The sun glints a wicked lighton the whitecaps today. the landline shimmers,the quivering mouth of a lovesick sailor who keepshis girl’s likeness folded up and pressed to the inside ofhis cheek like chewing tobacco. the fabric of my dress clings tothe shape I make, long like a breath arched likeContinue Reading

Long-haired Apollo sits with legs splayed outin perspective slant, upright bass in hand, pluckingsteady, mooded, sweat beading his pulsed temple,beating in dissonant tones that wrap deftly over, around his triple knotted fingers, doting on thewide frequency which sounds through the blackas one would on the brow of a lover. HeContinue Reading

I felt itsomewhere behindmy eyeswhen I wokeup that I’d be lateto work.I had a bad dream –I’ve beenhaving bad dreamsthe past few nights,but in this oneI was aloneand confused. When I wokeup I also felt aloneand confusedbut then I movedmy foot slightlyand I felt Sarah’s calf,warmand firmand still. Whenshe wokeupContinue Reading

My mother always tells me, you’ve got to pick your gods.She says this, leaning at a crow’s angle over a cup of coffee,a glass of wine, through the oiled steam of a stir fried dinner; from under the tumble of her quilted bedclothes,voice muffled behind a peeling murder mystery;shouted outContinue Reading

On Saturday morning, not too early, really,Sarah and I drove North, up out of the city,to leave it. The reason wasthat on this particular day, last year,both of us broke up with our respective partners.By accident (of course)they happened to be on the same day.Our breakups did.By happier accident, SarahContinue Reading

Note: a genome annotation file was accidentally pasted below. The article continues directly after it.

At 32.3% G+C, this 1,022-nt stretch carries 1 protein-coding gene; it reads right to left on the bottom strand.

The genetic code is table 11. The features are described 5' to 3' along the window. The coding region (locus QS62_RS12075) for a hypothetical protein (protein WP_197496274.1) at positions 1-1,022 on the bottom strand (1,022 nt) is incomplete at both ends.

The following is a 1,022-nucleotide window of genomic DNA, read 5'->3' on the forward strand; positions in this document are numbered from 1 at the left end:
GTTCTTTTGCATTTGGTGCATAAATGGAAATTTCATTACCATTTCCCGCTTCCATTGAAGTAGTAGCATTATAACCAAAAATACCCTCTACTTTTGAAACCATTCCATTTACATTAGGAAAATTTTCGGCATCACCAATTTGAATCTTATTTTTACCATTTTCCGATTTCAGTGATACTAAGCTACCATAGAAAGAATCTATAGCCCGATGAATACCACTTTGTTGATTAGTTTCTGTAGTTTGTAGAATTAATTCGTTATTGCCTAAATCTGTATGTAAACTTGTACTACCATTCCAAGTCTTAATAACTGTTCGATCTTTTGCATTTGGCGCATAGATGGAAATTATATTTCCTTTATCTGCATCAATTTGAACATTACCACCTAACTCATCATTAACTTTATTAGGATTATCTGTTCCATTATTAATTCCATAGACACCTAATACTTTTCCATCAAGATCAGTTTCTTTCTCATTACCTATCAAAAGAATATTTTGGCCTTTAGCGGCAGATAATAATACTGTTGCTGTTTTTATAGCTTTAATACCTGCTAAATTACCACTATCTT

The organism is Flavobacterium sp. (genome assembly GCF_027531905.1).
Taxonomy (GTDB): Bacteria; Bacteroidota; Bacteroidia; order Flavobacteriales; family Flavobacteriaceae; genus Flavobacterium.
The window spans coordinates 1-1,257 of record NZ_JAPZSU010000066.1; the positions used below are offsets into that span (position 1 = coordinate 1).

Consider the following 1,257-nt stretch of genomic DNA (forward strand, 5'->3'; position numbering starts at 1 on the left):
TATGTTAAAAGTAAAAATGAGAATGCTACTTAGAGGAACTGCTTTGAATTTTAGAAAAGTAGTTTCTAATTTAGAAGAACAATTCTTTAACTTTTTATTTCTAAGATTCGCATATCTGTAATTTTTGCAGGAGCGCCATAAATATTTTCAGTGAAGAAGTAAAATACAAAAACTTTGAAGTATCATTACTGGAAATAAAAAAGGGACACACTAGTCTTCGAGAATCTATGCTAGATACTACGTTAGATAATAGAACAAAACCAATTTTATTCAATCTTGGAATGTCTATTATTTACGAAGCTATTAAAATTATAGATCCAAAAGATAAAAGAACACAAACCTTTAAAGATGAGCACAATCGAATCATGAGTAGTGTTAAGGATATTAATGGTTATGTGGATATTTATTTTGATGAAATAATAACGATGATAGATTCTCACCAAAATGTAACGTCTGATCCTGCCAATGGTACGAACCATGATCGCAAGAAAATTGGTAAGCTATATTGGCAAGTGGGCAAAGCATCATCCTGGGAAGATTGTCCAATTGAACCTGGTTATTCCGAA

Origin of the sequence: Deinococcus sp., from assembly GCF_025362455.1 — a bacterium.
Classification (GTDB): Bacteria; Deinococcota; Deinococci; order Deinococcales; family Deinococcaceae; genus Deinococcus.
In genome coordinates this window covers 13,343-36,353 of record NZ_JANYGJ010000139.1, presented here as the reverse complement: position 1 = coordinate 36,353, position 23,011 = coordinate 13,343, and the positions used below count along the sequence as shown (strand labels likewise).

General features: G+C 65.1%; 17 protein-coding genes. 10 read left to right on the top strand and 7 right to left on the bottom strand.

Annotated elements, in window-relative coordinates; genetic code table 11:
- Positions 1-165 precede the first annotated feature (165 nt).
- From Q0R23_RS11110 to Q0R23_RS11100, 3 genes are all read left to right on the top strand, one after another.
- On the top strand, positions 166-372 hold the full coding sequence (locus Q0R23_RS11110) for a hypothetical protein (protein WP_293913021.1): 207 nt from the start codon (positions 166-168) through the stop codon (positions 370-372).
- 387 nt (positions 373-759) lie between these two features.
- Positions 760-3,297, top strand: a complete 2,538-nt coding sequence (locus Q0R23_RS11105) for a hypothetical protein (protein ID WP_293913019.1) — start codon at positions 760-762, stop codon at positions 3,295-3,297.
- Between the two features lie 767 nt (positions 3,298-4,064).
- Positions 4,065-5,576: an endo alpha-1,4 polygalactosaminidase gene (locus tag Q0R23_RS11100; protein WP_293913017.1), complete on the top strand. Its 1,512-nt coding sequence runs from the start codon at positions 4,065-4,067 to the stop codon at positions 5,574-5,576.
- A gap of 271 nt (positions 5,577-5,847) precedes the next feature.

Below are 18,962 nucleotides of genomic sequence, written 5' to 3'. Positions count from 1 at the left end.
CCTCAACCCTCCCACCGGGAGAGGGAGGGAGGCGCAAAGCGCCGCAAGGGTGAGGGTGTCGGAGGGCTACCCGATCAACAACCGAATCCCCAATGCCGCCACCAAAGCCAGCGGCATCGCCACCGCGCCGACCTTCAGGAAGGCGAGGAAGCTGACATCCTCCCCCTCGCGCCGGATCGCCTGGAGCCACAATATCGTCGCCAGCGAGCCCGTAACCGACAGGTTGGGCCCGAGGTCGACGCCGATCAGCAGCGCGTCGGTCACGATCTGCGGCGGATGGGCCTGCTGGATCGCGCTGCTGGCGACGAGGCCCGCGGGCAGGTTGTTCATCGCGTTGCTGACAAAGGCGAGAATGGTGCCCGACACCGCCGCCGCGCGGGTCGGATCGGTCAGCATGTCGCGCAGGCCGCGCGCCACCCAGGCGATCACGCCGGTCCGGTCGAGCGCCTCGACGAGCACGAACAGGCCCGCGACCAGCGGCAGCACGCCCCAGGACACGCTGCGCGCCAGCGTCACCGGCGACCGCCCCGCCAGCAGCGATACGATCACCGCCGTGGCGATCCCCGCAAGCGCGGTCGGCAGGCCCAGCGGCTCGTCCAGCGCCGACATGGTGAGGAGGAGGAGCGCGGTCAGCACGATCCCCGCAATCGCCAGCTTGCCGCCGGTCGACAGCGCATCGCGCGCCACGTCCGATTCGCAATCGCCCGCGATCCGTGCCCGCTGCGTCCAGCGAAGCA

In part, our cellar is a well.When the ground swells, pregnant with ocean brineand rain, the water rises: murky and dustclotted,filtered through groundfloor pores. In part, I remembermy mother downstairs in the slow, slow, steady tide, I remember herwildness, brave and rockjawed in the face of her house, her house’sbetrayal.Continue Reading

My mother worries onebone in her body like the windwarps a grain field. It is the glowingmetal rod in her left shin — the poetry dowsing rod. At night she sleeps stilland the rod points up to her blood-pumping heart, twice out, years longto work, still — and glows blueContinue Reading

We set ourselves out at dawn when there’s nothing but brinesoak’d air and heath. The least weird of our sisters takes out a green Crayola marker and colored in a burnt orange leaf this morning. The ink was too thin: too much water, not enough pigment, running black between theContinue Reading